A school in Basilan as beacon of hope for dynamic distance learning



CEBU CITY – As the schools and teachers prepare for the shift to blended and distance learning, the Concepcion National High School (CNHS) in Basilan in Mindanao has shown the nation how dynamic distance learning program help its students to become independent, analytical and resilient amid various challenges and crises.

According to CNHS principal Alawi Majad that in a place like Basilan where residents are affected by both natural and man-made calamities, education is also likely to be disrupted.

“Basilan has had a troubled history in the last half-century, marked by clashes between the military and Moro secessionists and attacks by terrorist groups. But while communities are constantly displaced, they brave hardship and strive to survive including continuing education,” Majad added.

To solve the challenges and issues on education and student learning in conflicted areas, a team of educators and service-oriented individuals develop the “Dynamic Learning Program” (DLP), an innovative learning strategy for an effective independent student learning.

The team composed of Ramon Magsaysay laureates Dr. Christopher Bernido and Dr. Ma. Victoria Carpio-Bernido, both theoretical physicists developed DLP initially to correct the poor academic performance in the Central Visayan Institute Foundation (CVIF) in their hometown in Jagna, Bohol, hence the initiative was called CVIF-DLP.   It was initially adopted to strengthen their students’ competencies in science, technology, engineering and mathematics (STEM).

Majad bared that CNHS had similar problems as CVIF, such as low teacher-to-student ratio, as well as lack of equipment and learning resources, resulting in students’ poor academic performance.

The DLP was introduced and implemented at CNHS some eight years ago supported by Smart Communications, Inc. (Smart), PLDT Inc. (PLDT), and PLDT-Smart Foundation (PSF).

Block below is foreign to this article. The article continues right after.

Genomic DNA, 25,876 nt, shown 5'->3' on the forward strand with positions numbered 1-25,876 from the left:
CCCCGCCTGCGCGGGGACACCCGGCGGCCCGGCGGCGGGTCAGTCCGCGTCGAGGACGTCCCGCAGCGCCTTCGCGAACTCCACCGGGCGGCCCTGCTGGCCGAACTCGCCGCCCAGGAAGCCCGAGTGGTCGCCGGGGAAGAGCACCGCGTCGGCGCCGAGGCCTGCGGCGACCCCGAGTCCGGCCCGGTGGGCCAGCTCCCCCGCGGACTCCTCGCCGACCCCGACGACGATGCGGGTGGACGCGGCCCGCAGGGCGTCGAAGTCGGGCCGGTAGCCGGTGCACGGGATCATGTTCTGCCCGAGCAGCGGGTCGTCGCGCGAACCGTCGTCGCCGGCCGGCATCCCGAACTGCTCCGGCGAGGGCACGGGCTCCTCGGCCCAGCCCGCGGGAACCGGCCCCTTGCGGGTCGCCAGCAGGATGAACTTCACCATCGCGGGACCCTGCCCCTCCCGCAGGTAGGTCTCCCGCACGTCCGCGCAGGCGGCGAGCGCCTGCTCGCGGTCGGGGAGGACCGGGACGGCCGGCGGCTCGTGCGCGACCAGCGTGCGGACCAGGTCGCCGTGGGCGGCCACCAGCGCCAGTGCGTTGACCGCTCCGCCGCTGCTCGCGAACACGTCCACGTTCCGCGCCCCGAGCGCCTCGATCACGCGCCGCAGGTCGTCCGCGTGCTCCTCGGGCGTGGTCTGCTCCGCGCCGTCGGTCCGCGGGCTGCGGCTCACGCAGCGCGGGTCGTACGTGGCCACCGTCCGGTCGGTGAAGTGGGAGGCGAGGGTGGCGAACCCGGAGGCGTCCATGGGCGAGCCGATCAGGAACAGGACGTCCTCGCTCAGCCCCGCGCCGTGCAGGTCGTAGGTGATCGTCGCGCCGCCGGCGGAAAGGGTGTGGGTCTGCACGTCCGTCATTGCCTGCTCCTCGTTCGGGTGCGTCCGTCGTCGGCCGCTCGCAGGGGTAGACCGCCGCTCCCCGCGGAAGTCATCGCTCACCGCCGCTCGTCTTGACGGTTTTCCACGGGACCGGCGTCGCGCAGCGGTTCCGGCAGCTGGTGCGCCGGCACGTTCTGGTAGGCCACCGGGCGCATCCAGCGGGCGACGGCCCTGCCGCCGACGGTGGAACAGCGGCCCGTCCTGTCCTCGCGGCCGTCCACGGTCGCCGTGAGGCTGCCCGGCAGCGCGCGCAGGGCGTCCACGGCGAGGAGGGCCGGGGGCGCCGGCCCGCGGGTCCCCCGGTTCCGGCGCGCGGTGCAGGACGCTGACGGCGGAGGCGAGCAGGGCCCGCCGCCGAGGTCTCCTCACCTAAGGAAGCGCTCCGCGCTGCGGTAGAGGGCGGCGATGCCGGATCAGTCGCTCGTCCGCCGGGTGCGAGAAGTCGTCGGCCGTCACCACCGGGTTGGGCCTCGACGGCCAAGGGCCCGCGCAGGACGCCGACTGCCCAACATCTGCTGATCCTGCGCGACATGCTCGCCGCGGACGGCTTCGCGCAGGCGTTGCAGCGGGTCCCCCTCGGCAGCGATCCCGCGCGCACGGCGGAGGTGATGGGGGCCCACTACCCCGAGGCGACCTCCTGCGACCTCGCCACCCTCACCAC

Majad further said that the methodology trains students to learn independently, with minimal intervention from teachers.  Over the years, CVIF-DLP proved to be an effective, cost-efficient, and crisis-resilient method and it has helped more teachers and learners in the new normal.

“We noted significant improvements in their performance, and our mean percentage score in the National Achievement Test (NAT) gradually increased after we adopted DLP in 2012.” Majad added that CVIF-DLP is inclusive, promoting education for all Filipino learners.

The success of CNHS in transitioning to remote classes amid the COVID-19 pandemic prompted the DepEd Division of Basilan to adopt CVIF-DLP in all schools.  CNHS teachers and other long-time implementers of the methodology were tapped to facilitate trainings for the school heads and teachers from all over Basilan.

At the recently concluded 2020 National Kick-off for School Readiness, the Department of Education (DepEd) announced the deployment of CVIF-DLP as a supplemental learning resource for school year 2020-2021.

According to DepEd Undersecretary Nepomuceno Malaluan CVIF-DLP has developed numerous activity sheets and they work not only with private schools, but also with public schools.  They attest to the effectiveness of this teaching method.


“CVIF-DLP’s methodology’s Learning Activity Sheets (LAS) will be available in DepEd Commons soon. Even pre-COVID, CVIF-DLP has been effective in promoting independent student learning. Ito ay akmang-akma sa panahon na ito,” Malluan added.

The CVIF-DLP learning methodology

Supported by Smart, PLDT, and PSF since 2010, the CVIF-DLP is available in various delivery modalities.  It can ensure continuous education even for learners with limited or no internet connectivity.

It is also among the learning tools included in Smart’s School-in-a-Bag portable digital classroom, which has reached over 60,000 students and more than 2,000 teachers.

Smart and PSF have also helped roll out CVIF-DLP workshops for over a decade, the most recent of which was the web forum “No Learner Left Behind: Education for all in the new normal”.  The virtual event drew over 400,000 viewers to its three-day run in the Smart Communities Facebook page.

One of the key CVIF-DLP components that was critical to its success is the activity-based multi-domain learning.   Students are each given a Learning Activity Sheet (LAS) which contains the lesson that they need to copy, read, and learn, as well as questions and exercises to be answered and accomplished.


Indicated on the LAS are the topic and the simple, specific learning target, as well as reference materials and a summary of the lesson.  This trains students to be focused on the lesson and to develop analytical skills.

According to a program primer, a CVIF-DLP student answers an average of 5,000 questions/activities per year.   Contrary to the general misconception associated with distance learning, there is no need for gadgets.  Students are not even allowed to use calculators for math lessons.

Majad is proud that CNHS helped shine a light on CVIF-DLP and share it with other schools in these difficult times.  Basilan is indeed, as the early merchants and travelers once called it, the “island of hope.”  (Photo: Smart/PLDT)